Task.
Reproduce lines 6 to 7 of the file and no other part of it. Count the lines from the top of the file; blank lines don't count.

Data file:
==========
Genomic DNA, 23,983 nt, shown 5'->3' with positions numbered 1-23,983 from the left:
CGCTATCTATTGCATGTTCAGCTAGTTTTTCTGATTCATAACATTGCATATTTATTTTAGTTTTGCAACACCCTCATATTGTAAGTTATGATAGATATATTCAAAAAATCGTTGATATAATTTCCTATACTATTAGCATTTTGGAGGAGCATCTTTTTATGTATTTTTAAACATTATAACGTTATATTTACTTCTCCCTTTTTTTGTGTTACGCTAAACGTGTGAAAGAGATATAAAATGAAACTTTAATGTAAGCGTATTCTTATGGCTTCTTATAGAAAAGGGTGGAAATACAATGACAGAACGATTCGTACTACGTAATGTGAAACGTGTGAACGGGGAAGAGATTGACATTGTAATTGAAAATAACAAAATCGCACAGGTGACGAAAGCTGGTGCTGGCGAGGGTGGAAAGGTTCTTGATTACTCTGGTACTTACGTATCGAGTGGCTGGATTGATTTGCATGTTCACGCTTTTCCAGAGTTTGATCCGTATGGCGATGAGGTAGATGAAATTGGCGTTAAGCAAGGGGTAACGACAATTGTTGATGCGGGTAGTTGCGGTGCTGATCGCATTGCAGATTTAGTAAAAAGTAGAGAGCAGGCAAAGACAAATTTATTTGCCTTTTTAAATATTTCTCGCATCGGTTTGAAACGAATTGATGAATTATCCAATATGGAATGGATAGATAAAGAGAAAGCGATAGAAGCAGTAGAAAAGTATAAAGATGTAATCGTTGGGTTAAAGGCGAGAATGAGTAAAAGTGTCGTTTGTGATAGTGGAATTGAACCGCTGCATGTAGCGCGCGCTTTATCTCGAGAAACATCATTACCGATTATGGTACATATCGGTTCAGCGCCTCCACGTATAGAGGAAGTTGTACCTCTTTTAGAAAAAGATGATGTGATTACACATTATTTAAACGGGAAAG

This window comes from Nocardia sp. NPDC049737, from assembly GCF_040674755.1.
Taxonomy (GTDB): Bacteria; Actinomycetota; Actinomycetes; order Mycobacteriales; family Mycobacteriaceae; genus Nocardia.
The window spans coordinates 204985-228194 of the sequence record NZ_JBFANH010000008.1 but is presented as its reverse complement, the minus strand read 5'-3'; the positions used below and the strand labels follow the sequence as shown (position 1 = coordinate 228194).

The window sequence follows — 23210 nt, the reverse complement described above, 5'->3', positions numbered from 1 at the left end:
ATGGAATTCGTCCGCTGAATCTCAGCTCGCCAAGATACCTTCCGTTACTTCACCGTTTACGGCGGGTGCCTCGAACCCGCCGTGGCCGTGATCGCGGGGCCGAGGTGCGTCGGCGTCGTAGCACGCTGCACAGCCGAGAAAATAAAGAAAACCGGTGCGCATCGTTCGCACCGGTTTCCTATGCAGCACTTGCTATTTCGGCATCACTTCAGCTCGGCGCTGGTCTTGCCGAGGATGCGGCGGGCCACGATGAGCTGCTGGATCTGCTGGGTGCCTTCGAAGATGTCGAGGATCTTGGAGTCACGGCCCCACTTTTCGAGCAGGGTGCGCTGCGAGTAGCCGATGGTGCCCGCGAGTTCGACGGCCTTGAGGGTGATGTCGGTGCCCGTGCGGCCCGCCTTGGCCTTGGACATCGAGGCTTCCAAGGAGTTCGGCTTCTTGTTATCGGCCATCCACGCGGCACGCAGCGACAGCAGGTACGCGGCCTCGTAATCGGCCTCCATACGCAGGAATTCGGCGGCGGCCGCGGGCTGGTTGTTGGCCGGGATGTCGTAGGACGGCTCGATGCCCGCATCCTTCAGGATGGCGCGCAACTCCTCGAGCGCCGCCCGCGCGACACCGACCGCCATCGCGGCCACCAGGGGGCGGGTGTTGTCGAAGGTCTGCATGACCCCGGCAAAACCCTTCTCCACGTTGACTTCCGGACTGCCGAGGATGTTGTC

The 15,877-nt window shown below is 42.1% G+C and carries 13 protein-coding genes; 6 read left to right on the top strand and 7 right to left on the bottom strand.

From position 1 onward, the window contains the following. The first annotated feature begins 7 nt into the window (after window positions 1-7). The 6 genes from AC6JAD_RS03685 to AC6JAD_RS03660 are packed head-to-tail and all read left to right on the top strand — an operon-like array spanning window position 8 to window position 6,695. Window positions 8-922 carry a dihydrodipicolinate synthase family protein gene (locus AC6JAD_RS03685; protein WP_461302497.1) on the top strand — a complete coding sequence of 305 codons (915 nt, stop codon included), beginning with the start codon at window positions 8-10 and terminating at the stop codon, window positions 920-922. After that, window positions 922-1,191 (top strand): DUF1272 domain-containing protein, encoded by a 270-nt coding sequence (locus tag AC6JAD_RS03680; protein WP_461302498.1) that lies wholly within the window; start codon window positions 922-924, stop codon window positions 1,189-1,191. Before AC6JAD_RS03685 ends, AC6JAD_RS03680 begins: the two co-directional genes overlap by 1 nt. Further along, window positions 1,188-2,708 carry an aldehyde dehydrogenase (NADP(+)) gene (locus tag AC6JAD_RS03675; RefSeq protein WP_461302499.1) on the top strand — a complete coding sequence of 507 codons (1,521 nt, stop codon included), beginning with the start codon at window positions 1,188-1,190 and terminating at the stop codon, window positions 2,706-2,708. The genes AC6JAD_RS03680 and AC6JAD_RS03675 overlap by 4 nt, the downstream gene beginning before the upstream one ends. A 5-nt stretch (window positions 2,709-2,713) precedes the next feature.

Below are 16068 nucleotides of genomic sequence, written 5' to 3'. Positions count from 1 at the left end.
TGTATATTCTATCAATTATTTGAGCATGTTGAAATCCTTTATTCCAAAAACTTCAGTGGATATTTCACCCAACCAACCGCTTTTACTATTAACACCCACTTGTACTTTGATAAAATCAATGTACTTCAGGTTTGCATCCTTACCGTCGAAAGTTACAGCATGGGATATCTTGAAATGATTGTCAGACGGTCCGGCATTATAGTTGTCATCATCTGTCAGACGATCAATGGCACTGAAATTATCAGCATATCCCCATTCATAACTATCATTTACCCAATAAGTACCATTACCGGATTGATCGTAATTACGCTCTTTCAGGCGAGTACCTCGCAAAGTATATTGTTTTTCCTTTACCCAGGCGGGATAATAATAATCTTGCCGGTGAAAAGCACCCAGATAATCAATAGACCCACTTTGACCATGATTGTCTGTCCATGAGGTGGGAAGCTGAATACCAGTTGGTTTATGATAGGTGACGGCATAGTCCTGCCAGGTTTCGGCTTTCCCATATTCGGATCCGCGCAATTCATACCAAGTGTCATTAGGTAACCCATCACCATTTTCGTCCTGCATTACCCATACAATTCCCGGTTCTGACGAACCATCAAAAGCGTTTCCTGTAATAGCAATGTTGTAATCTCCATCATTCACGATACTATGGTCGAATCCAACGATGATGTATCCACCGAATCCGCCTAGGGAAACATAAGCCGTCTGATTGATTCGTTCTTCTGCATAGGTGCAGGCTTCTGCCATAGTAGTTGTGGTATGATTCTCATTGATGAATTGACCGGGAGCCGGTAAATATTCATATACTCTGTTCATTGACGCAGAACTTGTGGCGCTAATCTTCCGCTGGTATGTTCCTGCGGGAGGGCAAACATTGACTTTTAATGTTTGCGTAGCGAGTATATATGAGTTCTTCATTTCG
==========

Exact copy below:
The window sequence follows — 23210 nt, the reverse complement described above, 5'->3', positions numbered from 1 at the left end:
ATGGAATTCGTCCGCTGAATCTCAGCTCGCCAAGATACCTTCCGTTACTTCACCGTTTACGGCGGGTGCCTCGAACCCGCCGTGGCCGTGATCGCGGGGCCGAGGTGCGTCGGCGTCGTAGCACGCTGCACAGCCGAGAAAATAAAGAAAACCGGTGCGCATCGTTCGCACCGGTTTCCTATGCAGCACTTGCTATTTCGGCATCACTTCAGCTCGGCGCTGGTCTTGCCGAGGATGCGGCGGGCCACGATGAGCTGCTGGATCTGCTGGGTGCCTTCGAAGATGTCGAGGATCTTGGAGTCACGGCCCCACTTTTCGAGCAGGGTGCGCTGCGAGTAGCCGATGGTGCCCGCGAGTTCGACGGCCTTGAGGGTGATGTCGGTGCCCGTGCGGCCCGCCTTGGCCTTGGACATCGAGGCTTCCAAGGAGTTCGGCTTCTTGTTATCGGCCATCCACGCGGCACGCAGCGACAGCAGGTACGCGGCCTCGTAATCGGCCTCCATACGCAGGAATTCGGCGGCGGCCGCGGGCTGGTTGTTGGCCGGGATGTCGTAGGACGGCTCGATGCCCGCATCCTTCAGGATGGCGCGCAACTCCTCGAGCGCCGCCCGCGCGACACCGACCGCCATCGCGGCCACCAGGGGGCGGGTGTTGTCGAAGGTCTGCATGACCCCGGCAAAACCCTTCTCCACGTTGACTTCCGGACTGCCGAGGATGTTGTC